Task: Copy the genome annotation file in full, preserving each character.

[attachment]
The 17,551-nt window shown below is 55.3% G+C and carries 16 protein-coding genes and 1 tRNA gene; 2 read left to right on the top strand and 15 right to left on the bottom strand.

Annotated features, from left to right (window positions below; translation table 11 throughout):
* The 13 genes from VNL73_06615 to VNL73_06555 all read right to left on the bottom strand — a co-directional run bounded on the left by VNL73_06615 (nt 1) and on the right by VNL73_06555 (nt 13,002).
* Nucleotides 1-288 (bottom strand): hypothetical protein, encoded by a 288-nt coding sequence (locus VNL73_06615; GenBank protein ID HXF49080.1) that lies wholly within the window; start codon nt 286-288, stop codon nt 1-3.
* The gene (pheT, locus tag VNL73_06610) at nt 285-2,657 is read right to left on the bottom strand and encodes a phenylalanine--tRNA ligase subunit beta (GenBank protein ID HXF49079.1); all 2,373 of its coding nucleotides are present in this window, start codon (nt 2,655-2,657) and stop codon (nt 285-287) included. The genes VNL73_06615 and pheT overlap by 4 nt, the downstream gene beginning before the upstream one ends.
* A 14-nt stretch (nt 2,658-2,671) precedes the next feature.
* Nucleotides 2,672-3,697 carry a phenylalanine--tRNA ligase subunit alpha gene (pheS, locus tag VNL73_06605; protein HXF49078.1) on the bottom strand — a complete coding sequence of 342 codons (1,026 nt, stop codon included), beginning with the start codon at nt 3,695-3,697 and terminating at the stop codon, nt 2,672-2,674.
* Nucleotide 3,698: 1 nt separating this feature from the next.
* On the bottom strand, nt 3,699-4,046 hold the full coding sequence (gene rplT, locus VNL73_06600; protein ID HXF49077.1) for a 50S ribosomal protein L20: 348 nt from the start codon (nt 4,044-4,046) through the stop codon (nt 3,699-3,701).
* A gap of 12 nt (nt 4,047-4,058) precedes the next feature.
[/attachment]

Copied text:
The 17,551-nt window shown below is 55.3% G+C and carries 16 protein-coding genes and 1 tRNA gene; 2 read left to right on the top strand and 15 right to left on the bottom strand.

Annotated features, from left to right (window positions below; translation table 11 throughout):
* The 13 genes from VNL73_06615 to VNL73_06555 all read right to left on the bottom strand — a co-directional run bounded on the left by VNL73_06615 (nt 1) and on the right by VNL73_06555 (nt 13,002).
* Nucleotides 1-288 (bottom strand): hypothetical protein, encoded by a 288-nt coding sequence (locus VNL73_06615; GenBank protein ID HXF49080.1) that lies wholly within the window; start codon nt 286-288, stop codon nt 1-3.
* The gene (pheT, locus tag VNL73_06610) at nt 285-2,657 is read right to left on the bottom strand and encodes a phenylalanine--tRNA ligase subunit beta (GenBank protein ID HXF49079.1); all 2,373 of its coding nucleotides are present in this window, start codon (nt 2,655-2,657) and stop codon (nt 285-287) included. The genes VNL73_06615 and pheT overlap by 4 nt, the downstream gene beginning before the upstream one ends.
* A 14-nt stretch (nt 2,658-2,671) precedes the next feature.
* Nucleotides 2,672-3,697 carry a phenylalanine--tRNA ligase subunit alpha gene (pheS, locus tag VNL73_06605; protein HXF49078.1) on the bottom strand — a complete coding sequence of 342 codons (1,026 nt, stop codon included), beginning with the start codon at nt 3,695-3,697 and terminating at the stop codon, nt 2,672-2,674.
* Nucleotide 3,698: 1 nt separating this feature from the next.
* On the bottom strand, nt 3,699-4,046 hold the full coding sequence (gene rplT, locus VNL73_06600; protein ID HXF49077.1) for a 50S ribosomal protein L20: 348 nt from the start codon (nt 4,044-4,046) through the stop codon (nt 3,699-3,701).
* A gap of 12 nt (nt 4,047-4,058) precedes the next feature.